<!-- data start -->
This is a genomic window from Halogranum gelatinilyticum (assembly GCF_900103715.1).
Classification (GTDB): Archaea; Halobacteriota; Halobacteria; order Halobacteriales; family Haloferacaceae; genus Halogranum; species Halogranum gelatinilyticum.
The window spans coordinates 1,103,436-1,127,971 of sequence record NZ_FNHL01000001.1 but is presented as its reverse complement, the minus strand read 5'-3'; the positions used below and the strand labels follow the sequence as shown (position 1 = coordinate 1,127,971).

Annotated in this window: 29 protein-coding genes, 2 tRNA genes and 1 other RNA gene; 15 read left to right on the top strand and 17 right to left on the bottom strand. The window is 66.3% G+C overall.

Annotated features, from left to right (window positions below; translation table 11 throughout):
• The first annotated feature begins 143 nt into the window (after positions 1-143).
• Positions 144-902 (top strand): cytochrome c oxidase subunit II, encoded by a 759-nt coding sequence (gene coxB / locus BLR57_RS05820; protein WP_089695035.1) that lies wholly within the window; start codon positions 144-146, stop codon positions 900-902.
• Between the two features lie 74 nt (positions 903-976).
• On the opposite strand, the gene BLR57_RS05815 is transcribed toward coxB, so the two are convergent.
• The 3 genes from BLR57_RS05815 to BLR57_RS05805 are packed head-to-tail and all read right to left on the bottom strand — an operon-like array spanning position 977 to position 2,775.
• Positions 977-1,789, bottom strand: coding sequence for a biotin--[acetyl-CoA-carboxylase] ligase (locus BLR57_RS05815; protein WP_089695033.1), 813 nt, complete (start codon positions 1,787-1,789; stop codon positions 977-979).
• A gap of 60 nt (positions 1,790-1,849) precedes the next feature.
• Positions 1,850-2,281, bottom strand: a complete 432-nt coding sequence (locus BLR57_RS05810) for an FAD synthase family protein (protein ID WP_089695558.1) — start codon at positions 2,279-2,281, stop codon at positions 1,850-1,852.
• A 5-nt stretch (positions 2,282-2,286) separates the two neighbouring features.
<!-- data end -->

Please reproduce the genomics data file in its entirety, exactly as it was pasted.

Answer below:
This is a genomic window from Halogranum gelatinilyticum (assembly GCF_900103715.1).
Classification (GTDB): Archaea; Halobacteriota; Halobacteria; order Halobacteriales; family Haloferacaceae; genus Halogranum; species Halogranum gelatinilyticum.
The window spans coordinates 1,103,436-1,127,971 of sequence record NZ_FNHL01000001.1 but is presented as its reverse complement, the minus strand read 5'-3'; the positions used below and the strand labels follow the sequence as shown (position 1 = coordinate 1,127,971).

Annotated in this window: 29 protein-coding genes, 2 tRNA genes and 1 other RNA gene; 15 read left to right on the top strand and 17 right to left on the bottom strand. The window is 66.3% G+C overall.

Annotated features, from left to right (window positions below; translation table 11 throughout):
• The first annotated feature begins 143 nt into the window (after positions 1-143).
• Positions 144-902 (top strand): cytochrome c oxidase subunit II, encoded by a 759-nt coding sequence (gene coxB / locus BLR57_RS05820; protein WP_089695035.1) that lies wholly within the window; start codon positions 144-146, stop codon positions 900-902.
• Between the two features lie 74 nt (positions 903-976).
• On the opposite strand, the gene BLR57_RS05815 is transcribed toward coxB, so the two are convergent.
• The 3 genes from BLR57_RS05815 to BLR57_RS05805 are packed head-to-tail and all read right to left on the bottom strand — an operon-like array spanning position 977 to position 2,775.
• Positions 977-1,789, bottom strand: coding sequence for a biotin--[acetyl-CoA-carboxylase] ligase (locus BLR57_RS05815; protein WP_089695033.1), 813 nt, complete (start codon positions 1,787-1,789; stop codon positions 977-979).
• A gap of 60 nt (positions 1,790-1,849) precedes the next feature.
• Positions 1,850-2,281, bottom strand: a complete 432-nt coding sequence (locus BLR57_RS05810) for an FAD synthase family protein (protein ID WP_089695558.1) — start codon at positions 2,279-2,281, stop codon at positions 1,850-1,852.
• A 5-nt stretch (positions 2,282-2,286) separates the two neighbouring features.